A line of supporters of Democratic presidential candidate Pete Buttigieg forms along 12th Street before he makes his first trip to Philadelphia for a grassroots rally next to Reading Terminal Market on Oct. 20, 2019.
TOM GRALISH / Staff Photographer
A line of supporters of Democratic presidential candidate Pete Buttigieg forms along 12th Street before he makes his first trip to Philadelphia for a grassroots rally next to Reading Terminal Market on Oct. 20, 2019.

Indeed, it’s common for Iowa voters to see each candidate in person multiple times before deciding. Future presidents come not just to rallies, but to living rooms and back porches. Voters often describe supporting candidates based on how much attention the contender has given their specific community.

“Once the early states are over, it all becomes tarmac to tarmac, and symbolic local stop to symbolic local stop. A lot of official-sort of speeches and carefully crafted events," said Mike Lux, a Democratic consultant who used to live in Iowa. “In the early small states, you have to actually talk to people. You have to answer questions, you have to see people in smaller groups, and I think that is such an important thing in electing a president.”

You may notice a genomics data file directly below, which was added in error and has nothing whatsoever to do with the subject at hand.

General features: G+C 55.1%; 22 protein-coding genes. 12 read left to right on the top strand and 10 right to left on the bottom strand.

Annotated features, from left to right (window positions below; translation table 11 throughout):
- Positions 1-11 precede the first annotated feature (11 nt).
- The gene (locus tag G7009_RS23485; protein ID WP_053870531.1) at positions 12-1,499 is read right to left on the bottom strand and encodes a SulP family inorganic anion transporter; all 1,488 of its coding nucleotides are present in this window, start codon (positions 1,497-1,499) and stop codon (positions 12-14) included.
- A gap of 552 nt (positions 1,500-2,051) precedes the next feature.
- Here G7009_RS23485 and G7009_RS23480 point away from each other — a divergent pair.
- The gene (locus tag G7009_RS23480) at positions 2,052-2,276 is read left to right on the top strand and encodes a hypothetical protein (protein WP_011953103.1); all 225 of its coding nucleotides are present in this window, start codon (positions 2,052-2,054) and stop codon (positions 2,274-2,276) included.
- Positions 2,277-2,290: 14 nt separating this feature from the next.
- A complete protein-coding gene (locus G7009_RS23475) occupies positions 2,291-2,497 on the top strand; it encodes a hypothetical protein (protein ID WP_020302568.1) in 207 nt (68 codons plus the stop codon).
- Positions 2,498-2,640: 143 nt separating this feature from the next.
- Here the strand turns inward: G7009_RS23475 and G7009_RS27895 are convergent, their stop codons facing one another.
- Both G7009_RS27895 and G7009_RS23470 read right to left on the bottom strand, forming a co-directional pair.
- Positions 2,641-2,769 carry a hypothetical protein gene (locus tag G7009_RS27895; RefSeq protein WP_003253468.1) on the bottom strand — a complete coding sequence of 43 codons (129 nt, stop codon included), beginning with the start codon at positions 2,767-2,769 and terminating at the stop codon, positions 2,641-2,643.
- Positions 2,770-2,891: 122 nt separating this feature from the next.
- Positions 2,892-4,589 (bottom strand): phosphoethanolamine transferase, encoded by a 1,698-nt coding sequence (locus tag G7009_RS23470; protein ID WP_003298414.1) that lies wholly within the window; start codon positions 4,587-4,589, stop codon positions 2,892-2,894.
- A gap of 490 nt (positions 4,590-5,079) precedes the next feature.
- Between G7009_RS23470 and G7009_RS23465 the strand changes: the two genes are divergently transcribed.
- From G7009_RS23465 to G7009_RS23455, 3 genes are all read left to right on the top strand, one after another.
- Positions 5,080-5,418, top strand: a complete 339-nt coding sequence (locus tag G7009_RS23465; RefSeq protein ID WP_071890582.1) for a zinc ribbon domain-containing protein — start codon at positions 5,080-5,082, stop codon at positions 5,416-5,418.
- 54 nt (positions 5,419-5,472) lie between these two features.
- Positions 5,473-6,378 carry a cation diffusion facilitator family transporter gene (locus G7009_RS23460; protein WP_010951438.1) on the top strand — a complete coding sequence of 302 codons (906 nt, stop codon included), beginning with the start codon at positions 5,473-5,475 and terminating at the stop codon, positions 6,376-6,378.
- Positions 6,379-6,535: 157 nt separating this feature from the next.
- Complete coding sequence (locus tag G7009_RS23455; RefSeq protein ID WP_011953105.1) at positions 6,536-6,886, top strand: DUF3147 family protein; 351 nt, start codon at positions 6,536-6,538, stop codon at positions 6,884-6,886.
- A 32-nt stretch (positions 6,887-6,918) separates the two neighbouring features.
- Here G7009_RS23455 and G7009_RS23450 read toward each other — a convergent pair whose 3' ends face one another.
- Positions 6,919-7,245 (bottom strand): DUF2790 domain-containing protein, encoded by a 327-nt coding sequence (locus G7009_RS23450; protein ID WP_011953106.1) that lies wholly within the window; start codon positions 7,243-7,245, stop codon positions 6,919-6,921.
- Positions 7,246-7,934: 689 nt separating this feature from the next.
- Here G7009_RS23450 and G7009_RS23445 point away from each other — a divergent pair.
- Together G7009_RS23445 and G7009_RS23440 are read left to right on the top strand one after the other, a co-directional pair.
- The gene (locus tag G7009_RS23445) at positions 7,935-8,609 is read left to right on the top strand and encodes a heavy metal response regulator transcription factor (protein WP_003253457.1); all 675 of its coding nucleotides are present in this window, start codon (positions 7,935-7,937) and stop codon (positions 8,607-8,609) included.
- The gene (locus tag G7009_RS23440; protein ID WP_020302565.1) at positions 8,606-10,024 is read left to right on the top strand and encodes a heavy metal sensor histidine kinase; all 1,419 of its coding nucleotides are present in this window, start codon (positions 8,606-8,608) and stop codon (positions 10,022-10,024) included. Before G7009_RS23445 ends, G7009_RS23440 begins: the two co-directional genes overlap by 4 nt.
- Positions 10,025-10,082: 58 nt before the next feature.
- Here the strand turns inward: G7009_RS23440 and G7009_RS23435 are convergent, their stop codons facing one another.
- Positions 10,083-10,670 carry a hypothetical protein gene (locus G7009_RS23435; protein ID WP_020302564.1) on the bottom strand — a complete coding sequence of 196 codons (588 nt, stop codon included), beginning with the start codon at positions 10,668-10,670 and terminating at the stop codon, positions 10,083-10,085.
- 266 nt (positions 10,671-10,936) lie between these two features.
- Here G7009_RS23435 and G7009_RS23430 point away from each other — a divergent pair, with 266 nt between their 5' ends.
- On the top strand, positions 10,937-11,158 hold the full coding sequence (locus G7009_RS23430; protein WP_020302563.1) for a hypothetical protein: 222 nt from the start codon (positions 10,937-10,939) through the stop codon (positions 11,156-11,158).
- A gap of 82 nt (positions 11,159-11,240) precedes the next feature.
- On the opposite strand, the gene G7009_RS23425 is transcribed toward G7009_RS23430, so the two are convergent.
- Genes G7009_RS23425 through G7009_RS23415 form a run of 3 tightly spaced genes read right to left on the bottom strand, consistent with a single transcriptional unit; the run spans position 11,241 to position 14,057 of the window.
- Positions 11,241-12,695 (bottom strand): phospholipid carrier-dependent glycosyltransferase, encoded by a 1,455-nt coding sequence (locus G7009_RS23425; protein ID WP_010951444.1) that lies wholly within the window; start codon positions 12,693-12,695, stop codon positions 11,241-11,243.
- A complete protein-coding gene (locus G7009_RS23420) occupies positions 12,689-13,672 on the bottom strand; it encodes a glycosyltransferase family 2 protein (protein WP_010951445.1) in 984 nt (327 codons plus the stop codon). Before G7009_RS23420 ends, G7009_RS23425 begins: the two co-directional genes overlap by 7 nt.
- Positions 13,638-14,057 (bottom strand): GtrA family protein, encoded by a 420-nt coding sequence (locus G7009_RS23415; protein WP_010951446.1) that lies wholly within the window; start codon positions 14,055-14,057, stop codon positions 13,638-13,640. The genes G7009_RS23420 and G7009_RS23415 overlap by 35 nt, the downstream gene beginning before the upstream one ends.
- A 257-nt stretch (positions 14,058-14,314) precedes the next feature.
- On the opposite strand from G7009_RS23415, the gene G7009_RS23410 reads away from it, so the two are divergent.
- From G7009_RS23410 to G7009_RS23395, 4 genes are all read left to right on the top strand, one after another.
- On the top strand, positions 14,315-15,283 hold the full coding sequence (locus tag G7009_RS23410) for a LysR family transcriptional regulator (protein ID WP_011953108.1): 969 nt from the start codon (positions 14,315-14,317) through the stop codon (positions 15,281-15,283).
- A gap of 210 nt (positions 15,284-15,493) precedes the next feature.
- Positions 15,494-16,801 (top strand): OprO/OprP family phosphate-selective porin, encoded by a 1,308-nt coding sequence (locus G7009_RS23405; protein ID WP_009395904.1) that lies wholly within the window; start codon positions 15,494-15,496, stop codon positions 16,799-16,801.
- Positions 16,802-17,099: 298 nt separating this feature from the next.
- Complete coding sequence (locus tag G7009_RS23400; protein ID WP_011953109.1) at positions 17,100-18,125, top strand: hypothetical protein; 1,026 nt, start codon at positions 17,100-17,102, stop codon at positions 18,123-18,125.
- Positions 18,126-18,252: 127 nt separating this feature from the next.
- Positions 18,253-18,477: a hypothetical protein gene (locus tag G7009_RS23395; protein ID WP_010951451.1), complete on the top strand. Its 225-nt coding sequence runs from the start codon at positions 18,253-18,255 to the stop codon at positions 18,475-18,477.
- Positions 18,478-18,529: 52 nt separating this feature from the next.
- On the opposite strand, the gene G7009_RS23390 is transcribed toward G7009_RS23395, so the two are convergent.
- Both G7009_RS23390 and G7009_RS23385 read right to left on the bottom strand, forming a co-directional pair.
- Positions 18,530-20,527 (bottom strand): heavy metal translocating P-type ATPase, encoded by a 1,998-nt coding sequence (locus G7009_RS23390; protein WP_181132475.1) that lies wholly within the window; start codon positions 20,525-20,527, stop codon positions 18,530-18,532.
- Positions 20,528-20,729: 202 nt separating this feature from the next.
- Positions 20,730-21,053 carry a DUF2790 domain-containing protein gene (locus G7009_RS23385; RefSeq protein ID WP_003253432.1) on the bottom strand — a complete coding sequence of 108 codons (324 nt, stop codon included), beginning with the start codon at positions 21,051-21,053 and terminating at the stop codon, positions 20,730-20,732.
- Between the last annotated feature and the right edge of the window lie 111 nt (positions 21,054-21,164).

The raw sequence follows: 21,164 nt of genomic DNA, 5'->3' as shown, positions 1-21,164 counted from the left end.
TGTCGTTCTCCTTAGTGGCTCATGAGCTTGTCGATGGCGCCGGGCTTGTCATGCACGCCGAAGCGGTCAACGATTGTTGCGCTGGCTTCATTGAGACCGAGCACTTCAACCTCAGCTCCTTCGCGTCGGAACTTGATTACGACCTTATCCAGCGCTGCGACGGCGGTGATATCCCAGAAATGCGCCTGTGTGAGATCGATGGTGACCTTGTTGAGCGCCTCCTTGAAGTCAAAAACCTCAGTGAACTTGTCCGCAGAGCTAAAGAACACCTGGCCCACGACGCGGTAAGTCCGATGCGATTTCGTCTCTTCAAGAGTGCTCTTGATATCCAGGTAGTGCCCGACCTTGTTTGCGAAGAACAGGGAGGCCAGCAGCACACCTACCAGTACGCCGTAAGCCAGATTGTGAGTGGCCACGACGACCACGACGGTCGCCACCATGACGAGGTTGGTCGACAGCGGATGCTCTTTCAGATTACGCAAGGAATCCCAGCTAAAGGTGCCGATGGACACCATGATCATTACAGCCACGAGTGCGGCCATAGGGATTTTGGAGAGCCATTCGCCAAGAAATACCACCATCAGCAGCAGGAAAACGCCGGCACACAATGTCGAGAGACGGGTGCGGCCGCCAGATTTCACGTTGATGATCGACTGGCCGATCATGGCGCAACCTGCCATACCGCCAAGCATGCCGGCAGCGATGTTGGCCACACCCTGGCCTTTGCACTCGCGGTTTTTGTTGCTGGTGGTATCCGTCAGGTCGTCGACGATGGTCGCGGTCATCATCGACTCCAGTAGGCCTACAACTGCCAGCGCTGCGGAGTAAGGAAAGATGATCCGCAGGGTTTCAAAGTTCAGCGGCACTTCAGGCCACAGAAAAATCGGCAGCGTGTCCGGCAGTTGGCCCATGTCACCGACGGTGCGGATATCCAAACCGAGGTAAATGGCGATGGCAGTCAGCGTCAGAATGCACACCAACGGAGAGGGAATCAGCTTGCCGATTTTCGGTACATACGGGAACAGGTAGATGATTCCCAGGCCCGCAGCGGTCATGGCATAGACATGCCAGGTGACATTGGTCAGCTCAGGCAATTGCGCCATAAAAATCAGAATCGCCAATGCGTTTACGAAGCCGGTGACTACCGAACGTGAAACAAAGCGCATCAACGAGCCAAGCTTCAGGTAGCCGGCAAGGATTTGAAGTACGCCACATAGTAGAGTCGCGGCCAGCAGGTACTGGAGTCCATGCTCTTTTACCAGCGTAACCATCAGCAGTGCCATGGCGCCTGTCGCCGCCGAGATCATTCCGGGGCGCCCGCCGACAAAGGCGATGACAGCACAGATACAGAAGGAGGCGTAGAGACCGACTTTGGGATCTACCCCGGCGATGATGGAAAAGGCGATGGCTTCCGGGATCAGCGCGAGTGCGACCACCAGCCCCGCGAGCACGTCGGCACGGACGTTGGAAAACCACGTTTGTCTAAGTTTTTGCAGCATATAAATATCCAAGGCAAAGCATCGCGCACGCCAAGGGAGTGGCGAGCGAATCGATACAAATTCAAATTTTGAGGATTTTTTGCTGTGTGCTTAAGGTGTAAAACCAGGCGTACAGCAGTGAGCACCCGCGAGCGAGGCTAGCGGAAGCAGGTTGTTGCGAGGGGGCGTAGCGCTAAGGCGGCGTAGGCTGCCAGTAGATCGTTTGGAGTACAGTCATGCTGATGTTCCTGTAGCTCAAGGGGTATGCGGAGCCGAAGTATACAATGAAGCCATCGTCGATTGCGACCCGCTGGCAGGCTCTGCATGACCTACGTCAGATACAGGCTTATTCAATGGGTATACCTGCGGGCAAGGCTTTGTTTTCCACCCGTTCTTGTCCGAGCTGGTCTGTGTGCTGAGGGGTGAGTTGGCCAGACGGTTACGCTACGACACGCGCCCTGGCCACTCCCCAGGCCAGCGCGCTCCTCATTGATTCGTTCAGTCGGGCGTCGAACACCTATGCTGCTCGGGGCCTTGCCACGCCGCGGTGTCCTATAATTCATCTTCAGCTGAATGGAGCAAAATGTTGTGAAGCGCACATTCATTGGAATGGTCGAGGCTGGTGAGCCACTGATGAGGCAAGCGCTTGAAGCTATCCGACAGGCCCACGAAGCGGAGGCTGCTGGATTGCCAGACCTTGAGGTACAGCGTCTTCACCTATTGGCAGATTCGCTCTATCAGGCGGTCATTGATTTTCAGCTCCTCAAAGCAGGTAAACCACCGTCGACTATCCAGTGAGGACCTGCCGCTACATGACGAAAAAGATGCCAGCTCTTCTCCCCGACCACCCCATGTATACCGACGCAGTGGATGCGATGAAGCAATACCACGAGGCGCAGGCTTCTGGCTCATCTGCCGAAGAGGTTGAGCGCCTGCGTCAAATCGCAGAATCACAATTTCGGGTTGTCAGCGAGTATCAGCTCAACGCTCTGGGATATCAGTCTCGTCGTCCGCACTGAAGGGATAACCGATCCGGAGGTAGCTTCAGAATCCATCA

Still, as the country grows more diverse, more Democrats are criticizing the special status for Iowa and New Hampshire — two largely white, rural states.

States are free to choose when to schedule their presidential primaries, so Pennsylvania could jump ahead if state lawmakers wanted to (though the national party has punished others who have tried to get ahead of the first four states, stripping them of delegates to the convention).

But the reality is that lawmakers might not want to move, Putnam said.

Moving up Pennsylvania’s primary from the fourth Tuesday in April would mean rearranging the electoral calendar for all public officials, and state legislators “don’t like disrupting their own reelection campaigns,” he said.

The state could move only the presidential contest, but that would mean paying to run two elections, and possibly lead to voter confusion.

Pennsylvania will have the spotlight in the fall, when it is expected to be one of a handful of states that could decide who sits in the White House.

But for now, it has to watch and wait.